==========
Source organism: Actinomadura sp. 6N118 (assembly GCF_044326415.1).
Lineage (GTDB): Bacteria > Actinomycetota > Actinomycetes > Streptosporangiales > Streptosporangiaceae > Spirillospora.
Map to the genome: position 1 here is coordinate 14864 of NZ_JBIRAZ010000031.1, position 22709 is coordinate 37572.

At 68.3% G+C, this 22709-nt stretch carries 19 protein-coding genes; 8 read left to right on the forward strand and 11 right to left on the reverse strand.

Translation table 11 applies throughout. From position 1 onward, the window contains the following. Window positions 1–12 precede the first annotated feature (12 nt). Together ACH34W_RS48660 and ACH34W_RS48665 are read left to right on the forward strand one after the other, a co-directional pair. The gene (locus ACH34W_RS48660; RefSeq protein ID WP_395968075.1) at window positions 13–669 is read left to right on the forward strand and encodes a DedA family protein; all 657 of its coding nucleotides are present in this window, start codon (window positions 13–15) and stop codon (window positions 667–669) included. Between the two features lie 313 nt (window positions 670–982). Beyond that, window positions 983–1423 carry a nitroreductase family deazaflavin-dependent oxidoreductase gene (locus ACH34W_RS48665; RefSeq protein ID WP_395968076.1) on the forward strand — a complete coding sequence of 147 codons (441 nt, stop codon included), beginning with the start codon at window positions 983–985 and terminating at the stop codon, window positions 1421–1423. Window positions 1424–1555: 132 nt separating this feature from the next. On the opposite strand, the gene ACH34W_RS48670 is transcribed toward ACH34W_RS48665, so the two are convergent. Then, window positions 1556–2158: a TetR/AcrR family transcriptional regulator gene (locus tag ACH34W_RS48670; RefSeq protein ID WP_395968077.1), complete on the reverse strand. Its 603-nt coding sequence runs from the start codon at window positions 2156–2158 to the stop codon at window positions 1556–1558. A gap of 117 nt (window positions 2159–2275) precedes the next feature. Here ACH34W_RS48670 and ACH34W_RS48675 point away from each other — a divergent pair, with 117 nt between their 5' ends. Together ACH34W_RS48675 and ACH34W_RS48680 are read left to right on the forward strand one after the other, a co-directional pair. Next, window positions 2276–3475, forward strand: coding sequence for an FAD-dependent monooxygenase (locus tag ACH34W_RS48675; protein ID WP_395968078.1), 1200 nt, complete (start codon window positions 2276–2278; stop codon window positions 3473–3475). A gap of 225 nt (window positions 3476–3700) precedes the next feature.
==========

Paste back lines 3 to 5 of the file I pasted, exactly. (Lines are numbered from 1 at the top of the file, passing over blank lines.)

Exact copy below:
Map to the genome: position 1 here is coordinate 14864 of NZ_JBIRAZ010000031.1, position 22709 is coordinate 37572.

At 68.3% G+C, this 22709-nt stretch carries 19 protein-coding genes; 8 read left to right on the forward strand and 11 right to left on the reverse strand.

Translation table 11 applies throughout. From position 1 onward, the window contains the following. Window positions 1–12 precede the first annotated feature (12 nt). Together ACH34W_RS48660 and ACH34W_RS48665 are read left to right on the forward strand one after the other, a co-directional pair. The gene (locus ACH34W_RS48660; RefSeq protein ID WP_395968075.1) at window positions 13–669 is read left to right on the forward strand and encodes a DedA family protein; all 657 of its coding nucleotides are present in this window, start codon (window positions 13–15) and stop codon (window positions 667–669) included. Between the two features lie 313 nt (window positions 670–982). Beyond that, window positions 983–1423 carry a nitroreductase family deazaflavin-dependent oxidoreductase gene (locus ACH34W_RS48665; RefSeq protein ID WP_395968076.1) on the forward strand — a complete coding sequence of 147 codons (441 nt, stop codon included), beginning with the start codon at window positions 983–985 and terminating at the stop codon, window positions 1421–1423. Window positions 1424–1555: 132 nt separating this feature from the next. On the opposite strand, the gene ACH34W_RS48670 is transcribed toward ACH34W_RS48665, so the two are convergent. Then, window positions 1556–2158: a TetR/AcrR family transcriptional regulator gene (locus tag ACH34W_RS48670; RefSeq protein ID WP_395968077.1), complete on the reverse strand. Its 603-nt coding sequence runs from the start codon at window positions 2156–2158 to the stop codon at window positions 1556–1558. A gap of 117 nt (window positions 2159–2275) precedes the next feature. Here ACH34W_RS48670 and ACH34W_RS48675 point away from each other — a divergent pair, with 117 nt between their 5' ends. Together ACH34W_RS48675 and ACH34W_RS48680 are read left to right on the forward strand one after the other, a co-directional pair. Next, window positions 2276–3475, forward strand: coding sequence for an FAD-dependent monooxygenase (locus tag ACH34W_RS48675; protein ID WP_395968078.1), 1200 nt, complete (start codon window positions 2276–2278; stop codon window positions 3473–3475). A gap of 225 nt (window positions 3476–3700) precedes the next feature.